1 cup castor sugar
2 large eggs, 1 separated
1tsp vanilla essence
1tsp grated lemon zest
1.5 cups sifted cake flour
½ cup cornflour
Flaked almonds to decorate
Cream the butter until fluffy, gradually add the sugar and beat until light-coloured. Beat in one whole egg, one yolk, vanilla and the lemon rind.
Sift together cake flour, cornflour and a pinch of salt, and add to the butter mixture. Knead lightly and roll into a sausage shape about 15cm long. Wrap in clingfilm or greasepreoof paper and refrigerate for at least 2 hours.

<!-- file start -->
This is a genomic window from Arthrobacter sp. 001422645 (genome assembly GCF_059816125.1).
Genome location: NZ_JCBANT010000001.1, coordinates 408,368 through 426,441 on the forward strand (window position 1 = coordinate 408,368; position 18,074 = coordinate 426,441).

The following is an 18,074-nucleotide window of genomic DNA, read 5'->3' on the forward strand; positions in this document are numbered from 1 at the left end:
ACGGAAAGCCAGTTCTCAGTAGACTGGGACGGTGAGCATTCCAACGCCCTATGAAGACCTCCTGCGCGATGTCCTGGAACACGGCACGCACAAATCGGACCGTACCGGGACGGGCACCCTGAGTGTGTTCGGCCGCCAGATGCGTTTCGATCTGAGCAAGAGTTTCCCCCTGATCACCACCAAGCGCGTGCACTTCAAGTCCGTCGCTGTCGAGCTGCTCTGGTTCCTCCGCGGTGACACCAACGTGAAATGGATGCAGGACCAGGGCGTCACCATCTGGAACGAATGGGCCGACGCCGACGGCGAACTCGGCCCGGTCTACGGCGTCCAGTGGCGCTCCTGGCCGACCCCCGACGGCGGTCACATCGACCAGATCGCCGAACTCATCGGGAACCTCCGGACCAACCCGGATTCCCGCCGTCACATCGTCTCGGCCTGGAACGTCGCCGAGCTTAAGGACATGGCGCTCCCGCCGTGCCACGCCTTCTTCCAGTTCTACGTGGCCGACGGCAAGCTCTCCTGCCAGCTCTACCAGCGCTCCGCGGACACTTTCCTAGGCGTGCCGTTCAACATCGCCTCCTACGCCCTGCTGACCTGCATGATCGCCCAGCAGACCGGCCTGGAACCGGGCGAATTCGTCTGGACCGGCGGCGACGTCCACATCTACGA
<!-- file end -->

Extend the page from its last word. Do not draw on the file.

Preheat the oven to 200C. Slice the dough sausage into 3mm slices and place the cookies on a lightly buttered baking sheet. Decorate with flaked almonds in a flower shape, brush with reserved egg white and bake for 10-13 minutes until golden brown.
The biscuits are best served with fresh fruit and greek yoghurt sweetened with honey, but they make equally good company for a cup of coffee or tea.
**STOP PRESS** Johanna has posted the WTSIM#3 roundup – go and check out the definitive collection of Easter recipes!